“I am not making films for people to see. My films are finding out who I am and addressing the great questions.” – Mike Henderson
Due to a slate of recent preservations by Mark Toscano of the Academy Film Archive, the films of Mike Henderson (b. 1944) have finally come to light. Formally trained as a painter and blues guitarist, Henderson expanded his creative expression in the 1960s to filmmaking. Radical, innovative, political and often comical, Henderson’s 16mm short works are an eccentric outgrowth of his music and painting backgrounds. Initially manifesting from a desire to animate the figures in his paintings—which he thought would give his artwork greater depth—Henderson’s powerful, candid work ranges from audiovisual compositional experiments, to musings on creativity, to John Lee Hooker-style spoken blues performances about the Black experience and Black identity. As the late filmmaker Robert Nelson has noted, "Henderson’s movies are the first movies in the world to bring the authentic 'talkin blues' tradition into film.” Henderson’s films typically address a variety of political and social issues, many times with wry humor, along with performative and introspective elements.
Born in Marshall, Missouri, Mike Henderson headed to California after high school to attend the San Francisco Art Institute, the first and only racially integrated art school in the United States in the 60s. It was here that he fortuitously met teacher and filmmaker Robert Nelson, who would teach Henderson how to shoot and edit 16mm film. Film archivist Mark Toscano, who is responsible for preserving all of Henderson’s films to date, explains, “He learned the bare minimum he needed to know to actually make films, and then he proceeded to create a singular body of independent film work that intertwines complexly with his painting and music, having perhaps more in common with those two disciplines than other films.”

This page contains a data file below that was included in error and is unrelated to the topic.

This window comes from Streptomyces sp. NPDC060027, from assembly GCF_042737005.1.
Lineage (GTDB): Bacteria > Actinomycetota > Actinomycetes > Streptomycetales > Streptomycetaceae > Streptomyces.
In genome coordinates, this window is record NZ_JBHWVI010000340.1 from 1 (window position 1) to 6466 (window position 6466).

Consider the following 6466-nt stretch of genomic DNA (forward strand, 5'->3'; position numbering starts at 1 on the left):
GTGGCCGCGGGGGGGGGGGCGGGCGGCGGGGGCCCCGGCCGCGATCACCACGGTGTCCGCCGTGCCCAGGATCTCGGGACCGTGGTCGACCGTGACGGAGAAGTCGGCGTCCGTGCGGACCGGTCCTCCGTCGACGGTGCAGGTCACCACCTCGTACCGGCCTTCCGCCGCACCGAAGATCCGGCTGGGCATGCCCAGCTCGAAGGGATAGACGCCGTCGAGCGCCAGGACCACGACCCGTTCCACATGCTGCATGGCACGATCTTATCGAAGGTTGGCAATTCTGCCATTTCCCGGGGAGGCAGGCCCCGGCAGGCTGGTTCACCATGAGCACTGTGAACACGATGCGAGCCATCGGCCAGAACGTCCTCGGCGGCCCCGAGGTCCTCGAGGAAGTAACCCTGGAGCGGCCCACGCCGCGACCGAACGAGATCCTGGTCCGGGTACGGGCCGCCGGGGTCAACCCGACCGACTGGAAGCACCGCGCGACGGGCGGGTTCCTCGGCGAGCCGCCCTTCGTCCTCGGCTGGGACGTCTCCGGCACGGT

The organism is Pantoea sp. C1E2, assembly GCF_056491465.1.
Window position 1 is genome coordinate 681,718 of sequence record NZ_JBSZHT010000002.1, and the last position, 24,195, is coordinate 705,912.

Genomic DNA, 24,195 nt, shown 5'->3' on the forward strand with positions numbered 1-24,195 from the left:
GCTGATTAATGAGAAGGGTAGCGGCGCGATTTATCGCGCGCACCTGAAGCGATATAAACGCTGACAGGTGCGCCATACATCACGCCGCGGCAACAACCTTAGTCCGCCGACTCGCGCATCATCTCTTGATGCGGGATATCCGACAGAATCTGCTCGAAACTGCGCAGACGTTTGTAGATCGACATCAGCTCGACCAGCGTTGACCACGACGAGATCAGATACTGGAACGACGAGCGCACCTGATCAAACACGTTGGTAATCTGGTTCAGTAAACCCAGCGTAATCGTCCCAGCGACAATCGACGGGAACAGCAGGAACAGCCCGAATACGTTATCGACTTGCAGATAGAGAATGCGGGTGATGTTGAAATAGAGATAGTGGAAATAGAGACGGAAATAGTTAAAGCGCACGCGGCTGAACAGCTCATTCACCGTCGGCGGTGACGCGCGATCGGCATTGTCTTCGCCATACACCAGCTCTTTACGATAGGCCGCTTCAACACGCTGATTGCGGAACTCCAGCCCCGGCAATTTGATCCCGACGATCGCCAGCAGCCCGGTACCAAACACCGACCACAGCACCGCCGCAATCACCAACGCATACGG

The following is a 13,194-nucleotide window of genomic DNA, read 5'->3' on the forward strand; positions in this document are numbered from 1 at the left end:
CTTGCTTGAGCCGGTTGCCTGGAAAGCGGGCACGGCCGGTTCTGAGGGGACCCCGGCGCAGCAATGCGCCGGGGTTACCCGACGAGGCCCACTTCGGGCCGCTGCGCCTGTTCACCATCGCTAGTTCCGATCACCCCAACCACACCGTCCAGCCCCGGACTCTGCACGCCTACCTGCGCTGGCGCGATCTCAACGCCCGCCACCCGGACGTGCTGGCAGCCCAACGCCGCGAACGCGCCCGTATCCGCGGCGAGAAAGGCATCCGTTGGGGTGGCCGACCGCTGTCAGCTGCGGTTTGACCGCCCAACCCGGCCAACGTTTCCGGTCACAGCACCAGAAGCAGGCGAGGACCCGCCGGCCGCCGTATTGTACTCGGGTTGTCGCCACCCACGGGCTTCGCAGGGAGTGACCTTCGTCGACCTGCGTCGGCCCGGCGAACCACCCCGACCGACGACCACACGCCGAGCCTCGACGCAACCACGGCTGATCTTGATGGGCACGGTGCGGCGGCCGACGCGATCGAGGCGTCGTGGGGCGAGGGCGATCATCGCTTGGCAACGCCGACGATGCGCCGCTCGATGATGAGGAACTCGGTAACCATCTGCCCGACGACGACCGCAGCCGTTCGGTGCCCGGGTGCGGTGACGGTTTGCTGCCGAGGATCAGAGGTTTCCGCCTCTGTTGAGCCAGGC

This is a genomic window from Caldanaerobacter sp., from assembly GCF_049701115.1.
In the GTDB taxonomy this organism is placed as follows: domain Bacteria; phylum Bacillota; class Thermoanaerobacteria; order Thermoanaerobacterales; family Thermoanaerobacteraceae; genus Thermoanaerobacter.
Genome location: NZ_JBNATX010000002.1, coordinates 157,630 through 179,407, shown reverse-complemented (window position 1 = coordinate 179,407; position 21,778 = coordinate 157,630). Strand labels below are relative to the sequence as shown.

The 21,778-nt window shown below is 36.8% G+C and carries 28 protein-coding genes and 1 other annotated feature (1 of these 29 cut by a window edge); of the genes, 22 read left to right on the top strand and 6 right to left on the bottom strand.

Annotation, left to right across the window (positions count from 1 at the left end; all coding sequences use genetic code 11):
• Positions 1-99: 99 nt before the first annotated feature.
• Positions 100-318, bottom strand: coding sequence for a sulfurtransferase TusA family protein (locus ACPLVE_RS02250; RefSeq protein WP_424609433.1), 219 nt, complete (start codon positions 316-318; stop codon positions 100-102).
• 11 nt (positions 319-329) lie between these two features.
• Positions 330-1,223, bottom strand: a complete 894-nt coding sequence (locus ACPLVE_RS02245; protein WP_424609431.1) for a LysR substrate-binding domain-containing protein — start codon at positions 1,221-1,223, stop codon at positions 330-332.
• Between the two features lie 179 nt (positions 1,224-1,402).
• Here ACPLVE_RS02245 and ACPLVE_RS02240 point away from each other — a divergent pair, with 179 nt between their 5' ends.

A heated time to be an artist in San Francisco, the 1960s politically activated Henderson—he was profoundly affected by the assassination of Martin Luther King Jr.—and exposed him to a wide spectrum of artists, musicians and filmmakers. Mike Henderson would eventually join the faculty at University of California-Davis as a professor of art, teaching painting, drawing and filmmaking until his retirement in 2012.
The Harvard Film Archive is honored to welcome Mike Henderson in person to present his films. He will also introduce a program of his close friend Robert Nelson’s work the following evening. Highlights include Henderson’s first film, The Last Supper, in which a blasphemous romp and orgy break out, while Dufus is a comedic and radical look at black stereotypes acted out by Mike Henderson in a variety of amazing performances. Concluding the program is the masterful Down Hear, a powerful meditation on slavery and oppression set in a kitchen and featuring a slave- trading reenactment by Mike Henderson in white face, along with his brother Raymond, all paced by a slow and haunting blues track played by Mike. – Jeremy Rossen
Special Thanks: Mark Toscano—the Academy Film Archive; the Cinema Project; Eric Isaacson—Mississippi Records; Mark McElhatten.
16mm prints courtesy of the Academy Film Archive. Dufus and Down Hear restored by the Academy Film Archive.
All films directed by Mike Henderson.
US 1970/73, 16mm, b/w, 6 min
US 1970/73, 16mm, color, 8 min
US 1982, 16mm, b/w, 4 min
US 1984, 16mm, b/w, 4 min
US 1981, 16mm, b/w & color, 8 min
US 1979, 16mm, b/w & color, 15 min
US 1983, 16mm, b/w & color, 7.5 min
US 1979, 16mm, b/w & color, 15 min
US 1983, 16mm, b/w, 3.5 min
US 1983, 16mm, color, 3 min
US 1970, 16mm, b/w, 2 min
US 1972, 16mm, b/w, 12 min